lnu.sePublications
Change search
CiteExportLink to record
Permanent link

Direct link
Cite
Citation style
  • apa
  • harvard1
  • ieee
  • modern-language-association-8th-edition
  • vancouver
  • Other style
More styles
Language
  • de-DE
  • en-GB
  • en-US
  • fi-FI
  • nn-NO
  • nn-NB
  • sv-SE
  • Other locale
More languages
Output format
  • html
  • text
  • asciidoc
  • rtf
Devil rays (Chondrichthyes: Mobula) of the Arabian Seas, with a redescription of Mobula kuhlii (Valenciennes in Muller and Henle, 1841)
Tethys Res Inst, Italy.
Linnaeus University, Faculty of Health and Life Sciences, Department of Biology and Environmental Science. Manta Trust, UK ; Blue Resources, Sri Lanka.ORCID iD: 0000-0003-2163-1832
Univ Montpellier, France.
Univ Montpellier, France.
Show others and affiliations
2017 (English)In: Aquatic conservation, ISSN 1052-7613, E-ISSN 1099-0755, Vol. 27, no 1, 197-218 p.Article in journal (Refereed) Published
Abstract [en]

Devil rays (genus Mobula) are pelagic elasmobranchs widely distributed throughout tropical, subtropical and warm-temperate waters. Their occurrence and distribution remains poorly documented in the Arabian Seas region. A review is provided of species occurrence in these water bodies along with a synthesis of regional information on their biology and ecology. Based on the available evidence, five Mobula species occur in the region (M. eregoodootenkee, M. japanica, M. kuhlii, M. tarapacana, and M. thurstoni). Of these, three (M. eregoodootenkee, M. tarapacana and M. thurstoni) were found to occur in the Red Sea, and three (M. eregoodootenkee, M. japanica, and M. kuhlii) were found to occur in the Arabian/Persian Gulf. Mobula japanica and M. kuhlii are reported here for the first time in Gulf waters. All five species were found in the Indian Ocean waters between the Gulf of Aden and Pakistan. To address the still uncertain taxonomy of M. kuhlii, a redescription of this species is provided based on a sample of fresh specimen material. Mobula diabolus is a nomen ambiguum, never used to unambiguously designate any newly described species, and its use should be avoided. Considering the life-history traits that make these species particularly vulnerable to fishing pressure, current levels of exploitation in by-catch fisheries are unlikely to be sustainable, despite the fact that the trade in gill plates does not seem to be prevalent in this region. Critical knowledge gaps unfortunately still exist, crippling effective management and conservation actions. Copyright (c) 2016 John Wiley & Sons, Ltd.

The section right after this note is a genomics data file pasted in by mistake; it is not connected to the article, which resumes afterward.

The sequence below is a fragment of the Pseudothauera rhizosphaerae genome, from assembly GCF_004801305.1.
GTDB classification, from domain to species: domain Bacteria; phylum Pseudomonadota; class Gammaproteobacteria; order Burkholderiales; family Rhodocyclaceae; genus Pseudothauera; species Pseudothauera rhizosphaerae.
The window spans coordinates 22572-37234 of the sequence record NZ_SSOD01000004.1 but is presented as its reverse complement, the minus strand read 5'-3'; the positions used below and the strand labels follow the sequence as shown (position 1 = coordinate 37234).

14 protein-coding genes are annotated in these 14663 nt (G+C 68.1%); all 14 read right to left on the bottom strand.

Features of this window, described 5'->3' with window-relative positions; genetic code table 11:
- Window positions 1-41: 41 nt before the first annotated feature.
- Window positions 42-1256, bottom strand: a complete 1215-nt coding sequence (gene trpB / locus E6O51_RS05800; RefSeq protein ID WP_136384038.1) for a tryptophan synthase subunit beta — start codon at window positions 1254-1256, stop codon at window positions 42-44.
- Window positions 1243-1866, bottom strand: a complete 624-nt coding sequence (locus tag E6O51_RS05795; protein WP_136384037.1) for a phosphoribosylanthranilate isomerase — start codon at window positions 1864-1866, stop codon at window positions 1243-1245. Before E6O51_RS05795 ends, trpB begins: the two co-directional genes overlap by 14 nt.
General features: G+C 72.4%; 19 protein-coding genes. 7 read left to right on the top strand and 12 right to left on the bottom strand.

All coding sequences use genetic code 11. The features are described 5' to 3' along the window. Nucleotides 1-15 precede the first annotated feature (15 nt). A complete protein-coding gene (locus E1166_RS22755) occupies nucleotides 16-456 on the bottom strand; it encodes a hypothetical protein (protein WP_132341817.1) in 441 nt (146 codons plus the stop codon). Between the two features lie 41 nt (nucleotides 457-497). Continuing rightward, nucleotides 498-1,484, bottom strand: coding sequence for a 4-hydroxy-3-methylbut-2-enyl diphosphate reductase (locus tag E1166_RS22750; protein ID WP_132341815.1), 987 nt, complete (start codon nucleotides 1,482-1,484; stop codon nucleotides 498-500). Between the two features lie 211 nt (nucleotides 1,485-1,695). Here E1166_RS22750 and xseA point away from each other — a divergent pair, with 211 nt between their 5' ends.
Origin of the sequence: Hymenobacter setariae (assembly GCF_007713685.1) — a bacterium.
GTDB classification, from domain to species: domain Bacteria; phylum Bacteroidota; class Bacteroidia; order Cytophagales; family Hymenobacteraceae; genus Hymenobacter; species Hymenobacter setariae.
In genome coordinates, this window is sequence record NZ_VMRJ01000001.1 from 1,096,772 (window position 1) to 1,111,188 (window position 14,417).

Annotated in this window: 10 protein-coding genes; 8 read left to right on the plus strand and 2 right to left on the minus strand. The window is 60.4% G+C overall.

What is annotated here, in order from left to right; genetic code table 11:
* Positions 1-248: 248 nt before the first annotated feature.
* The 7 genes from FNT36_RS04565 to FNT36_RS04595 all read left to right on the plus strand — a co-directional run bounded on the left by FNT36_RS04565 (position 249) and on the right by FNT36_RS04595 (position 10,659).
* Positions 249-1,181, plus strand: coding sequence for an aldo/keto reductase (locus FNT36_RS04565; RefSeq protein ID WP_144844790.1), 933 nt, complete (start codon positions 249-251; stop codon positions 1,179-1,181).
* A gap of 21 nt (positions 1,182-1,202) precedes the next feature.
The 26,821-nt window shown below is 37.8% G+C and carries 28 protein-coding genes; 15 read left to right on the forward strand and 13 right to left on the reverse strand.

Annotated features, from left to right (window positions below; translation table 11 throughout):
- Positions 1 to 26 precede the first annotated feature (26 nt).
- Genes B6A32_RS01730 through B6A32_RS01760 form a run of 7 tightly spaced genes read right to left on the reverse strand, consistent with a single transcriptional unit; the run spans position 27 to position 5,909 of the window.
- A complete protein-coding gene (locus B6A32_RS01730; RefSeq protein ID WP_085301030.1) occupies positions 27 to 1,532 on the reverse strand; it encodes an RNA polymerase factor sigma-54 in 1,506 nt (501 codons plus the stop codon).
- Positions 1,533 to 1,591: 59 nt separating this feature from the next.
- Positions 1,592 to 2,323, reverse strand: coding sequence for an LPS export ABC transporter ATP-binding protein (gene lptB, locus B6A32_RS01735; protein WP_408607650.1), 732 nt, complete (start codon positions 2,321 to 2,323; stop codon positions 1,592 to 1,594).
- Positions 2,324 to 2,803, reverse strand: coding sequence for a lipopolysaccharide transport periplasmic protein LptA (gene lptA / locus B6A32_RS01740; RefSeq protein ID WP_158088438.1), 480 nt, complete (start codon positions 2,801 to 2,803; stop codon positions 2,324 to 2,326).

Place, publisher, year, edition, pages
Wiley-Blackwell, 2017. Vol. 27, no 1, 197-218 p.
Keyword [en]
ocean, coastal, distribution, taxonomy, fish, fishing
National Category
Biological Sciences
Research subject
Ecology, Aquatic Ecology
Identifiers
URN: urn:nbn:se:lnu:diva-64224DOI: 10.1002/aqc.2635ISI: 000394898200016OAI: oai:DiVA.org:lnu-64224DiVA: diva2:1098095
Available from: 2017-05-23 Created: 2017-05-23 Last updated: 2017-05-23Bibliographically approved

Open Access in DiVA

No full text

Other links

Publisher's full text

Search in DiVA

By author/editor
Fernando, Daniel
By organisation
Department of Biology and Environmental Science
In the same journal
Aquatic conservation
Biological Sciences

Search outside of DiVA

GoogleGoogle Scholar

Altmetric score

Total: 7 hits
CiteExportLink to record
Permanent link

Direct link
Cite
Citation style
  • apa
  • harvard1
  • ieee
  • modern-language-association-8th-edition
  • vancouver
  • Other style
More styles
Language
  • de-DE
  • en-GB
  • en-US
  • fi-FI
  • nn-NO
  • nn-NB
  • sv-SE
  • Other locale
More languages
Output format
  • html
  • text
  • asciidoc
  • rtf